I like the idea of being a account and a coach, that must be a good selling point for smaller clubs. It all about getting your foot in the door and getting experience and teams to know you. Perhaps one day will work for wolves. I'll get them to sign a bloody striker!

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 Post Posted: Tue Dec 09, 2014 8:24 pm 
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why dont you coach your uni team - or volunteer to help a local kids side?

i wouldnt drop your study if you're good at it and enjoy it - you can easily do both

makes no difference how good a player you were - look at wenger and hoddle, for example

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 Post Posted: Wed Dec 10, 2014 11:19 am 
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Those who can do, do. Those who can't do, teach.

It's an old addage that has a ring of truth about it. Good coaches don't have to be good practitioners - as you say, Dan, they need an eye - they must have that eye. Along with that the things that KK says about determination etc including perseverance and respect for others...i.e. respect for those who are not meeting your expectations as they might one day surprise you if you persevere with them - it's amazing how often some turn a corner at a later stage than others.

Good luck.

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 Post Posted: Wed Dec 10, 2014 6:40 pm 
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SELWolf wrote:
Those who can do, do. Those who can't do, teach.

It's an old addage that has a ring of truth about it
. Good coaches don't have to be good practitioners - as you say, Dan, they need an eye - they must have that eye. Along with that the things that KK says about determination etc including perseverance and respect for others...i.e. respect for those who are not meeting your expectations as they might one day surprise you if you persevere with them - it's amazing how often some turn a corner at a later stage than others.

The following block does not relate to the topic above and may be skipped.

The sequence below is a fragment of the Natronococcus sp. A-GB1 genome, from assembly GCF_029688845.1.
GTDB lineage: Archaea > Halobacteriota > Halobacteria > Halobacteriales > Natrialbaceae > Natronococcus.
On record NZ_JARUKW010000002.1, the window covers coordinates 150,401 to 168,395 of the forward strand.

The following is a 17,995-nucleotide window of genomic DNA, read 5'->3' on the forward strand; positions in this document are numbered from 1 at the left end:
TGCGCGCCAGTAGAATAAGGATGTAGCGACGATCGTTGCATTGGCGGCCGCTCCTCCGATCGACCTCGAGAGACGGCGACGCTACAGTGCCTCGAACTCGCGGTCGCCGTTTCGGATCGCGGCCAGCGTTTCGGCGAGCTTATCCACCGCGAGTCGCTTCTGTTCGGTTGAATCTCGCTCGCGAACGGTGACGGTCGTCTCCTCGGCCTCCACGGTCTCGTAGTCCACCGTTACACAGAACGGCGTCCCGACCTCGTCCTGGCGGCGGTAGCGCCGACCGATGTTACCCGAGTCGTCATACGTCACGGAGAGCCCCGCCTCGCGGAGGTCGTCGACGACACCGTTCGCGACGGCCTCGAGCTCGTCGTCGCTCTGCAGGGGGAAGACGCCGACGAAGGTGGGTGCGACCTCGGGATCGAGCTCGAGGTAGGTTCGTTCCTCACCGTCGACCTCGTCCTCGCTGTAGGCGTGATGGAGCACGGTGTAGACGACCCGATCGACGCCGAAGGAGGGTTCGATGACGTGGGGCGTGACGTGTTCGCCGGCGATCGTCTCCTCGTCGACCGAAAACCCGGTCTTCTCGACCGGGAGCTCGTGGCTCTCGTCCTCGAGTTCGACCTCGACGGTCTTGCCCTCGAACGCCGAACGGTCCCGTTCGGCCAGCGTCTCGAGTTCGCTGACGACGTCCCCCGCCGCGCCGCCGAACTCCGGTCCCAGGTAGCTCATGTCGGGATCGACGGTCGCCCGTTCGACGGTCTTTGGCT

Good luck.


I suspect there's a few teachers on here would disagree with this

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 Post Posted: Wed Dec 10, 2014 7:56 pm 
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The thing about coaching for me is this, at some point in their career they make a concious decision to abandon the principles that they taught, and teach/coach players to act like children, to cheat, to time waste, to be cynical, to feign injury, to influence match officials by any means necessary.

The best coaches in the world must be taught to adopt these tactics or they would not exist in the best standards of football would they?
Do you see the above tactics openly on display in national and international football? Do you see them employed at the highest levels of the game?, yes you do, so someone somewhere has to coach this into players.

How and why do they abandon those principles of honesty, hard work, encouragment of flair and team ethic, more importantly could you prostitute your integrity to do it?